Description

The front of this postcard has all of the ingredients a successful campaign needs: clear messaging, concise text, good design, and a competitive offer. BUT, there are aspects of this card that are totally out of proportion. The readers eyes are immediately drawn to the oversized logo while the most important message is in the smallest font.

"Fresh meals using wholesome ingredients..." it tells the reader what you do- perfect! That should be the first thing the readers eyes are attracted to. After that, they should see the offer that will incentivize them to flip the card over and take action.

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Copywriting

This copy is remarkable because it uses less than 25 words to take the customer through at least three stages of the buyer's journey.

Each line of copy serves a function.

For example:

Unaware: [Customer sorts their mail for the day and comes across this postcard]

Pain Aware: Hungry?

Solution Aware: Hungry for healthy food?

Product Aware: We deliver healthy food. Your first meal is free.

Design

Why doest the logo have to be so big? The smallest text on the front is the most important. That is the text that should be bold and large.

The problem you solve should be the biggest header, THEN the offer. The offer in the case is also small and at the very bottom.

Offer

When you have a good offer you want to make sure that the reader sees it!

Key Takeaways

It's important to foreground your value proposition, and take on enough of your readers' risk so that they are motivated to act, and give your product or service a try.

Here, Sprig takes on customer risk by offering a free meal.

For postcards to work, the offer has to be good enough to leverage your reader/customer out of inertia(going about their day and not buying your product).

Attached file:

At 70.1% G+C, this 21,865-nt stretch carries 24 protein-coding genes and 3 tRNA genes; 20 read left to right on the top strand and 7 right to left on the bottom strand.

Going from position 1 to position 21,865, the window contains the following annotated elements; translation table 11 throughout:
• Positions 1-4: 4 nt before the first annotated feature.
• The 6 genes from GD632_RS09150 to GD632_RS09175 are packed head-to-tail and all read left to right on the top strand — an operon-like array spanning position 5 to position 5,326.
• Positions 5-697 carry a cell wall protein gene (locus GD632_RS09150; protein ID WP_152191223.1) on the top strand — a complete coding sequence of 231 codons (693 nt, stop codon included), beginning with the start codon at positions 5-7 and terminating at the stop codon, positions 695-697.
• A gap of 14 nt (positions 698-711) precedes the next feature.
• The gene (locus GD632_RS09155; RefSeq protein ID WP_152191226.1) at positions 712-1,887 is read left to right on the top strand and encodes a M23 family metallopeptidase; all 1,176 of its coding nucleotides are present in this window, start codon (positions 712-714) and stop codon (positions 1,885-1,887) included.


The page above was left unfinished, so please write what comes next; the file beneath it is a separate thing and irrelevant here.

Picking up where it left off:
Description

The headline is a bit confusing. Are they competing with people cooking at home? Or with restaurants?

Copywriting

The first bullet point doesn't really address a pain. Is it the ordering experience that stops people from using food delivery service? The sub point about three easy taps could replace the first bullet.

The second bullet is clear and desirable to the consumer.

The third bullet has been a constant message on this postcard which is nice. "Leverging modern smartphone and routing technologies" is a bunch of jargon that no one cares about. Instead, they could have said, "We have delivered 4,598 meals to your 94114 zip code with an average time of 12.45 minutes". THAT would resonate.

Design

Why doest the logo have to be so big? The smallest text on the front is the most important. That is the text that should be bold and large.

The problem you solve should be the biggest header, THEN the offer. The offer in the case is also small and at the very bottom.

Offer

A little confusing that the front of the card promises "your first meal is on us", and the back of the card gives a coupon code for $10 off. As the reader, which offer are we supposed to go for here?

The code is area specific which is nice because it's trackable, but it doesn't have to be the largest text on the back. The offer should be big.

Sprigs wants you to download an app. Instead of giving you a number to text where they could then send you a link (they would then also get your contact info), they don't give any directions on how to find or download it. A QR code would have worked well too.

Key Takeaways

It's important to foreground your value proposition, and take on enough of your readers' risk so that they are motivated to act, and give your product or service a try.

Here, Sprig takes on customer risk by offering a free meal.

For postcards to work, the offer has to be good enough to leverage your reader/customer out of inertia(going about their day and not buying your product).

Copywriting:
C+
Design:
B+
Offer:
B
Final Grade:
B-
Copywriting:
A-
Design:
A+
Offer:
B
Final Grade:
B-
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